For older children, a greater emphasis should probably be placed on EPA, as this plays a more `functional` role.* Considerable research – including our own – now supports the view that EPA is likely to be more helpful than DHA in reducing difficulties in behaviour, learning and mood. Thus although both are important, a high-EPA formulation may be more suitable for children beyond the age of 5, and also for adults.
EPA is used to make other substances in the brain and body that regulate hormone balance, immune function and blood flow – and the ones made from EPA are essential to counterbalance others made from the omega-6 fatty acid, AA. The latter is plentiful in modern diets (mainly from meat and dairy produce), but its derivatives promote inflammation and blood clotting, while EPA`s derivatives are anti-inflammatory and improve blood flow. “ Dr Barry Sears is a leading expert in Omega 3 fatty acids this week he has said that the key to the mental health benefits to be
obtained from fatty fish or fish oil supplements are not down to DHA but to EPA.
“Expectant mothers have always been told that fish is brain food not
only for the developing child, but for the mother as well,” said Dr. Sears in a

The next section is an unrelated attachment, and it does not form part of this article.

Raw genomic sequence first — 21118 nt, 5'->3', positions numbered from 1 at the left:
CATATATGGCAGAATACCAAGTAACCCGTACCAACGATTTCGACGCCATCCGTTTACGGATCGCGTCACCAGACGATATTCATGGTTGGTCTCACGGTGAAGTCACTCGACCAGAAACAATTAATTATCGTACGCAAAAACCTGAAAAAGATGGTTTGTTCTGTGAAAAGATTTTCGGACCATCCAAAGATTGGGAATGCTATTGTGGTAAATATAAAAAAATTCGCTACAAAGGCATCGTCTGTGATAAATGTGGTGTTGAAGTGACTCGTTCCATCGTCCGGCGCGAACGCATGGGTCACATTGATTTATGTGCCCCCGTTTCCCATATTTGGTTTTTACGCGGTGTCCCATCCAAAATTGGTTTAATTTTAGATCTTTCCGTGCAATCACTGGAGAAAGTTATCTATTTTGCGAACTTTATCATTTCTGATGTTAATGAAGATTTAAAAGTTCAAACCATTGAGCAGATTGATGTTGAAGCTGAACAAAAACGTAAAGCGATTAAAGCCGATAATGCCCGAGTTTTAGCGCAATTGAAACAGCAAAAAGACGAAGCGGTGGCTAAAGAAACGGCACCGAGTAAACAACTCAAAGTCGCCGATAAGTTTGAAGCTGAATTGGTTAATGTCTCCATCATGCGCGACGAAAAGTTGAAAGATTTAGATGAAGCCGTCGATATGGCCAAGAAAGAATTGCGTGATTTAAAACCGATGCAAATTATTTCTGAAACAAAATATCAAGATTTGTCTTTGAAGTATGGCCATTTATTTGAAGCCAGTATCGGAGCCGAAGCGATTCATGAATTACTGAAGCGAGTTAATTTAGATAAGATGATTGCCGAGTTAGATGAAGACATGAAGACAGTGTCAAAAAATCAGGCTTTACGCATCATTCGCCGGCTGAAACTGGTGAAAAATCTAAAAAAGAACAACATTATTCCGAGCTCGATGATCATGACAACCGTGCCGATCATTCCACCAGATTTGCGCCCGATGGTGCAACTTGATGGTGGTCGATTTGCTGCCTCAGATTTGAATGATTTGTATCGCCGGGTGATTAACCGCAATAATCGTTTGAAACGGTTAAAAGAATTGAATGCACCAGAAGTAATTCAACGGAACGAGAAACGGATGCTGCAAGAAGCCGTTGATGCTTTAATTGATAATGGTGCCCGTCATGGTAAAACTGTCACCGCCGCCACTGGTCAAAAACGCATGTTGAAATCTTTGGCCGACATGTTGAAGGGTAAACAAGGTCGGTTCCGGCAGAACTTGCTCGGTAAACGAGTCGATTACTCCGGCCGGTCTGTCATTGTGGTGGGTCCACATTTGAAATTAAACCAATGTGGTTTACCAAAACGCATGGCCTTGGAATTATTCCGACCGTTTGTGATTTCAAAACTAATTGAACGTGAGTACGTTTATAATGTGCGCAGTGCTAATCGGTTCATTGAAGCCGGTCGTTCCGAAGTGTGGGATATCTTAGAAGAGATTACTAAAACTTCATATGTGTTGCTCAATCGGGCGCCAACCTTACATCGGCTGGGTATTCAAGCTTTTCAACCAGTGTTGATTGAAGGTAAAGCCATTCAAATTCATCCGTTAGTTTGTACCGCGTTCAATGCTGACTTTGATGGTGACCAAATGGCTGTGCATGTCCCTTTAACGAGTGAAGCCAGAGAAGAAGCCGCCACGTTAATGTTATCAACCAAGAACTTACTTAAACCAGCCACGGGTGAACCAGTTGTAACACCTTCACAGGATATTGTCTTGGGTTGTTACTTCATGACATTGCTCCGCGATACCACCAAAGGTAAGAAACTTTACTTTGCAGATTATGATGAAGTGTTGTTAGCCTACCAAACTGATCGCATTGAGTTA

statement. “New research data questions that ancient wisdom, or does it?”
“To understand this seeming paradox requires a detailed knowledge of
fish oils and omega 3 fatty acid metabolism that is not available to most
medical journalists” he said.
Now we have been hearing a lot of press that women who eat a lot of Omega 3 fatty acids are less likely to develop post natal depression and their children are likely to be smarter. However, most fish oil supplements on the market contain both EPA and DHA.
Dr Sears explains that the brain contains relatively low amounts of EPA so many have mistakenly assumed that DHA must be the fatty acid responsible for the benefits to be gained from fish oil, which is why it is added to baby milk formulas. No one ever really tested that hypothesis until now says Dr Sears.
He pointed out that the October issue of the Journal of the American Medical Association carried an article about fish oil supplements high in DHA and low in EPA and therefore researchers saw no real benefit from supplementing with fish oil.
The answer according to Dr Sears “is that benefits of fish consumption
or fish oil supplementation are due to the EPA, not the DHA.”
EPA is rapidly used up says Dr Sears whereas DHA is stored, which is why there is so little EPA compared to DHA in the brain.
EPA has a powerful anti inflammatory action and “it is this anti-inflammatory action that is responsible for the neurological benefits. This is confirmed by numerous studies in which DHA has little, if any benefits, in treating depression or attention deficit hyperactivity disorder, whereas fish oils rich in EPA do have remarkable benefits” said Dr Sears.